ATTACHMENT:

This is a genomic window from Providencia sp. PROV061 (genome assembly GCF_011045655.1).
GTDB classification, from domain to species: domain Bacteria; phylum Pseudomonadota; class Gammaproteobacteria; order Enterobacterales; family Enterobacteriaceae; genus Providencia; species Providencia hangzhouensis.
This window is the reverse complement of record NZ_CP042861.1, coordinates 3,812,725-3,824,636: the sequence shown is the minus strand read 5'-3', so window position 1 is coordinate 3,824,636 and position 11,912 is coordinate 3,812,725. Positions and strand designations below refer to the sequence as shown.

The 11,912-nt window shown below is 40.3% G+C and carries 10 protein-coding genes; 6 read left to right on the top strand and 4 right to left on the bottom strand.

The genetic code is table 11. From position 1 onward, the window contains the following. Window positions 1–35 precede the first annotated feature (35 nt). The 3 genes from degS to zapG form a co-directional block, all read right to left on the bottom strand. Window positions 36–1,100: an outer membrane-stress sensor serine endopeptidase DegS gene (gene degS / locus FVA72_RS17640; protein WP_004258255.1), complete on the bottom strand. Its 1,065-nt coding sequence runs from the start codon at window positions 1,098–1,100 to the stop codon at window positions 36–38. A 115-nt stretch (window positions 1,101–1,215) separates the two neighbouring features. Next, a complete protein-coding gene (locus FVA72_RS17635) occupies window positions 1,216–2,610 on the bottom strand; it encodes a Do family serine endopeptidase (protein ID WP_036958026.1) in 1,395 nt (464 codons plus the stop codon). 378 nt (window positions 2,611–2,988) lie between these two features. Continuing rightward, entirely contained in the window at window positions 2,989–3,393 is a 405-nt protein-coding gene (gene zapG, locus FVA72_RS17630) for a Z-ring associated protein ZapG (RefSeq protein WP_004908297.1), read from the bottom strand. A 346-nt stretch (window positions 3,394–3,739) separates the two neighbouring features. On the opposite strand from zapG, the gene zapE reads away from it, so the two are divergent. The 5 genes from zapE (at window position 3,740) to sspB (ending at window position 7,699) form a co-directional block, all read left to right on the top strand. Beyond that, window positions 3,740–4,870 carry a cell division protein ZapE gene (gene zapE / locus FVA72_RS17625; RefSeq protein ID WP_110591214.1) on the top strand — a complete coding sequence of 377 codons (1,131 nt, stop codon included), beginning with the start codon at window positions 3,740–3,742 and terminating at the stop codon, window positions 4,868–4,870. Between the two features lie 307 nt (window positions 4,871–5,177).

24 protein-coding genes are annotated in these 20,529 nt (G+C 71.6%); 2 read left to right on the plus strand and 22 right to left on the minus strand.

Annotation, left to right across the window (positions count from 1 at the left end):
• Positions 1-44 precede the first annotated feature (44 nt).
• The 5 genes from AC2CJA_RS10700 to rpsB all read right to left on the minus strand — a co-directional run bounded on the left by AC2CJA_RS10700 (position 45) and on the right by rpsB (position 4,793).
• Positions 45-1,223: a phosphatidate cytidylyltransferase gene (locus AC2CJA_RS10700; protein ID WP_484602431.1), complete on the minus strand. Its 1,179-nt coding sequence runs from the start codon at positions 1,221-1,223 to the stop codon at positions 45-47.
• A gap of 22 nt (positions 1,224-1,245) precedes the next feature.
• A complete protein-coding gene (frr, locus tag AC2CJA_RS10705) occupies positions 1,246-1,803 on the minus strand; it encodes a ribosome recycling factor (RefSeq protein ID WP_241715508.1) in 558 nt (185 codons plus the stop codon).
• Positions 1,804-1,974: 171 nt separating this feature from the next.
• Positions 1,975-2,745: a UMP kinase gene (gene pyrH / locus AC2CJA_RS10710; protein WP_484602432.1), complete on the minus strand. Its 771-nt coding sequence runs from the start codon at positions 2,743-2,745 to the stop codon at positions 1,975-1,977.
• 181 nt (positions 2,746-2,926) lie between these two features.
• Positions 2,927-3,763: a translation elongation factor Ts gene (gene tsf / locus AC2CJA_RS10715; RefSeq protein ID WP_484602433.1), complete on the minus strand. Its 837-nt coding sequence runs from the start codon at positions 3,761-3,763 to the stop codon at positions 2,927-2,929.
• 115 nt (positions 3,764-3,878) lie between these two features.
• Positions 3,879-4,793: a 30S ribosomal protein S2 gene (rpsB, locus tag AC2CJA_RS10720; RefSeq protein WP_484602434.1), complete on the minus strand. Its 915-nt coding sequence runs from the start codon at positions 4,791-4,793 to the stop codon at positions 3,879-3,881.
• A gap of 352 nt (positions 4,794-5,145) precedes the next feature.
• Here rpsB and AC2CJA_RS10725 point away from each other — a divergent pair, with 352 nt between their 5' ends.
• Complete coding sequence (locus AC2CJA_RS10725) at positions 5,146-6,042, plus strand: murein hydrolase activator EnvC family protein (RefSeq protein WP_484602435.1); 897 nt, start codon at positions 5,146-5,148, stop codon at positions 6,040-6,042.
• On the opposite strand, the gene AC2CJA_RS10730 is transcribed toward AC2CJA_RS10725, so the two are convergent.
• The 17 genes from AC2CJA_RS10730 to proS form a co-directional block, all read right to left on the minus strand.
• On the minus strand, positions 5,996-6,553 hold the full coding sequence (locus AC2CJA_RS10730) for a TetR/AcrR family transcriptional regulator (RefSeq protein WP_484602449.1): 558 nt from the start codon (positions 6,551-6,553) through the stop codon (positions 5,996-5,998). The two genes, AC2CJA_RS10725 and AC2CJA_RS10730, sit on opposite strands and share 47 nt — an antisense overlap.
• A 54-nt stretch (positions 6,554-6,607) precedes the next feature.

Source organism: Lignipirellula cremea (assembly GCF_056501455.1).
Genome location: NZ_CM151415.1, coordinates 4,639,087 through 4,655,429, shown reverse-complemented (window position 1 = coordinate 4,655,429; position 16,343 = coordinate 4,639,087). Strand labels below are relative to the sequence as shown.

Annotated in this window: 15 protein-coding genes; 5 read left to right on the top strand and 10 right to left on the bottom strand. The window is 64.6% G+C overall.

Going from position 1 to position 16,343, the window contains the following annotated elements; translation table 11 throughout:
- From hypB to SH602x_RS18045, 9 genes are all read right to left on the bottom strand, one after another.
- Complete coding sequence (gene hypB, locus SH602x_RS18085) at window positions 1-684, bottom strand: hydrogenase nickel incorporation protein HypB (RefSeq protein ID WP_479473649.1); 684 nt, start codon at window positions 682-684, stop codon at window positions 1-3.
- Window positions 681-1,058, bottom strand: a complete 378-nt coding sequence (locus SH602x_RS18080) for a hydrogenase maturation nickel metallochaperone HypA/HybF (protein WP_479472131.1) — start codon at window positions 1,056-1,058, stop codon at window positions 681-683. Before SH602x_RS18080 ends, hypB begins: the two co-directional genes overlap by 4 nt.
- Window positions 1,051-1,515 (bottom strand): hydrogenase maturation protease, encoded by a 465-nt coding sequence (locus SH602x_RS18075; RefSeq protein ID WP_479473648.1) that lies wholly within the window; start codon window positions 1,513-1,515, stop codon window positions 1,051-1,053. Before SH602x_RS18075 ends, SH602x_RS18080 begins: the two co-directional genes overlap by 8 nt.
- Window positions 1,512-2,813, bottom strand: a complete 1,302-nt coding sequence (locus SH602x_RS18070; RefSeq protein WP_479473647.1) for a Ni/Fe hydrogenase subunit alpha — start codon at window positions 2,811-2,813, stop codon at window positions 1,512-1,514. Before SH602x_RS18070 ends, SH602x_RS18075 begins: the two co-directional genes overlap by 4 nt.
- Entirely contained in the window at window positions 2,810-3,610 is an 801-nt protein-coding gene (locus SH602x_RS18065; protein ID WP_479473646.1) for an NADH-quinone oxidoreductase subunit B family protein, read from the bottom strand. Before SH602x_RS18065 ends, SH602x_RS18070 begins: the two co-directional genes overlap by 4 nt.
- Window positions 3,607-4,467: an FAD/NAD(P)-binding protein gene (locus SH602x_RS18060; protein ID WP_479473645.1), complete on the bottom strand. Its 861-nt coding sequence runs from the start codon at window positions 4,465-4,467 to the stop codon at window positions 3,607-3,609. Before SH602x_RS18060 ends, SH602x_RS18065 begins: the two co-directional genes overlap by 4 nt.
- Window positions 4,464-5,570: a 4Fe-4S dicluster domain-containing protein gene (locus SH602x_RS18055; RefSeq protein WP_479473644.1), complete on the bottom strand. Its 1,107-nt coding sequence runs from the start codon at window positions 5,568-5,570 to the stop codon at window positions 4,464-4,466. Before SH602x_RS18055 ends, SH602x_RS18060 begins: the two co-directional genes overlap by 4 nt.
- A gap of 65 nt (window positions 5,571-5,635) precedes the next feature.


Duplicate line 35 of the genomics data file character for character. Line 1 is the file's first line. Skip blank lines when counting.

- Entirely contained in the window at window positions 2,810-3,610 is an 801-nt protein-coding gene (locus SH602x_RS18065; protein ID WP_479473646.1) for an NADH-quinone oxidoreductase subunit B family protein, read from the bottom strand. Before SH602x_RS18065 ends, SH602x_RS18070 begins: the two co-directional genes overlap by 4 nt.